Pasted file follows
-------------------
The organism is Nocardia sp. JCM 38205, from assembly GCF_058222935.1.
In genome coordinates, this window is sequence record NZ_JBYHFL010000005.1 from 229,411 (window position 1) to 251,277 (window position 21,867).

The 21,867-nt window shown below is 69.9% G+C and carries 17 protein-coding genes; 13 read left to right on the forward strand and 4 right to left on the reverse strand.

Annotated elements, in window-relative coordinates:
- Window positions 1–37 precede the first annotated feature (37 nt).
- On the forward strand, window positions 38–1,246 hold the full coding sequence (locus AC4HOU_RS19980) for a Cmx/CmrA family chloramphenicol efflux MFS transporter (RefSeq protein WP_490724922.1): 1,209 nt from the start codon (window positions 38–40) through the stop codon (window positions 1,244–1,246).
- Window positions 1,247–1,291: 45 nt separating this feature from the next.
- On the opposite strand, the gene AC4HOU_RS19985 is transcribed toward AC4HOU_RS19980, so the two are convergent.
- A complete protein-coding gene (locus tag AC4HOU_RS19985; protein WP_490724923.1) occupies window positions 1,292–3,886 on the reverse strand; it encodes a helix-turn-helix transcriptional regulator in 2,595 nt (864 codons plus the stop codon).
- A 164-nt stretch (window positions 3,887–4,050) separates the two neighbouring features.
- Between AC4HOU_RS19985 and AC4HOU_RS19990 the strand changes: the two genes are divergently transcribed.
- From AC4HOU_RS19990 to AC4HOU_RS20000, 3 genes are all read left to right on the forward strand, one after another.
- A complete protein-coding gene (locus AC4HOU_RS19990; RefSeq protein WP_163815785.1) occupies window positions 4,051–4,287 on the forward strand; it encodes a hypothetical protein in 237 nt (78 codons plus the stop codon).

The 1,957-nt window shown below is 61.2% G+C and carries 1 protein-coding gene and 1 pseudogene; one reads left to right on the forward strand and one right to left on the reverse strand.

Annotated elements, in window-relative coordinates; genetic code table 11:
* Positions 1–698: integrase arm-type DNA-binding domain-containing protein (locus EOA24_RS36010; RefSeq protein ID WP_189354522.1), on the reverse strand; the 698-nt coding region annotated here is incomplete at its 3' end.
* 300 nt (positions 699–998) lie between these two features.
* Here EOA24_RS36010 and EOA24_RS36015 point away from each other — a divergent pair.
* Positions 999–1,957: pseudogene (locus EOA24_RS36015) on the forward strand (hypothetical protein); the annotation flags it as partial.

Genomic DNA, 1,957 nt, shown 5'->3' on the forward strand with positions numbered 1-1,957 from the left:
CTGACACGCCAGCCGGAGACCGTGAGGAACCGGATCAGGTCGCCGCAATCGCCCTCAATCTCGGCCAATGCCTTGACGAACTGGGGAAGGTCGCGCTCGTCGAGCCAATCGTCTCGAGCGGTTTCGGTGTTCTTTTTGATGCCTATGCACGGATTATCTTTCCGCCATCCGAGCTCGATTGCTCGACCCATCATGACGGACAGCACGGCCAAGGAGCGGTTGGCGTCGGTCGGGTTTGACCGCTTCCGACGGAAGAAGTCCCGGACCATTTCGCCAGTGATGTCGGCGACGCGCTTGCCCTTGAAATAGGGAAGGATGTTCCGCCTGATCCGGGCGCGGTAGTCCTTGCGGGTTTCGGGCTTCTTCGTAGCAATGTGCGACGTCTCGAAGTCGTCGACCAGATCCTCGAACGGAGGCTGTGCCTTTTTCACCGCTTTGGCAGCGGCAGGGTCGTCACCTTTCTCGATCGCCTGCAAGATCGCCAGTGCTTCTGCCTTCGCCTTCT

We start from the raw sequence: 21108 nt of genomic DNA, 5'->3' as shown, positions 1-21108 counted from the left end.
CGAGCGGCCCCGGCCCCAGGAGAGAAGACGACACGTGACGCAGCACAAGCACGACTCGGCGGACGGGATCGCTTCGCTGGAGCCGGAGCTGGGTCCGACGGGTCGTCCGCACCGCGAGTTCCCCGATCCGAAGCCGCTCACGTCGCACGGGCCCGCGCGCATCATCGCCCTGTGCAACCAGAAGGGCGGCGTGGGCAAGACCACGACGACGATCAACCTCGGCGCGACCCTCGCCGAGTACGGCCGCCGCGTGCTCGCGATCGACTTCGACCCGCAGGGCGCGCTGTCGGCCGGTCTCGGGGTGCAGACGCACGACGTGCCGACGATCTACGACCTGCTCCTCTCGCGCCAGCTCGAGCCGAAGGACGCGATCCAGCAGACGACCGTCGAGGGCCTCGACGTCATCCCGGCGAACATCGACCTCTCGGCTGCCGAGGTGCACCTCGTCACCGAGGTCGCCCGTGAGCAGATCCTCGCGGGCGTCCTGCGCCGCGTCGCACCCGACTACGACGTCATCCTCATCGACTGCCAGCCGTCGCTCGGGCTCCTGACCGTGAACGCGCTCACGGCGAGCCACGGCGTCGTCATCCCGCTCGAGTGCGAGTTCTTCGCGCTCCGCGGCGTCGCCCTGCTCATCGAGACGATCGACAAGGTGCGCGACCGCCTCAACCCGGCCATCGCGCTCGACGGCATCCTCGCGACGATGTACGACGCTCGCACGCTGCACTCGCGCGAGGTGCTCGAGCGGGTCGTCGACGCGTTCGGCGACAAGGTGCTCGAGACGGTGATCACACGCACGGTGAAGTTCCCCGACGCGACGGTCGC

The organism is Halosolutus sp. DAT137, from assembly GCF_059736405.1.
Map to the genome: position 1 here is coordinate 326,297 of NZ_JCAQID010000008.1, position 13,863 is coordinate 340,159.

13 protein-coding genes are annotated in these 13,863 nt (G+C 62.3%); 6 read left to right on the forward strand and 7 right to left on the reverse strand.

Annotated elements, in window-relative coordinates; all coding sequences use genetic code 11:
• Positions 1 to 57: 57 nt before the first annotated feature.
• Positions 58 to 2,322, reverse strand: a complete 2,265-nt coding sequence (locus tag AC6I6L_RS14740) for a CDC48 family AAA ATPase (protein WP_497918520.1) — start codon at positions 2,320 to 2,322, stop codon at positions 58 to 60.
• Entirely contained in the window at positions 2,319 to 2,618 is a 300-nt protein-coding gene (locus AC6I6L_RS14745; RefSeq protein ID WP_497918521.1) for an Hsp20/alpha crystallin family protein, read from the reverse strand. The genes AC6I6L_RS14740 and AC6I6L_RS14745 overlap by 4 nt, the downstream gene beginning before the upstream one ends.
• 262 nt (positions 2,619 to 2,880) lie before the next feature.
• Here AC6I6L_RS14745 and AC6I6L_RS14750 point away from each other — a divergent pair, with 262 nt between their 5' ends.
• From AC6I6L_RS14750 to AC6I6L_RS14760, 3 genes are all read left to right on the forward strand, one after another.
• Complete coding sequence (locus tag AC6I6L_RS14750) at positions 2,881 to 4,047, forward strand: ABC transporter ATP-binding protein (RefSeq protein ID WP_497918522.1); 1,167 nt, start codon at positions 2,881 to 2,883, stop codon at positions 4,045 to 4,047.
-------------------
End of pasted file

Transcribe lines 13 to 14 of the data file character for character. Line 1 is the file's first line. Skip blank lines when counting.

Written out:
- A complete protein-coding gene (locus AC4HOU_RS19990; RefSeq protein WP_163815785.1) occupies window positions 4,051–4,287 on the forward strand; it encodes a hypothetical protein in 237 nt (78 codons plus the stop codon).

The 1,957-nt window shown below is 61.2% G+C and carries 1 protein-coding gene and 1 pseudogene; one reads left to right on the forward strand and one right to left on the reverse strand.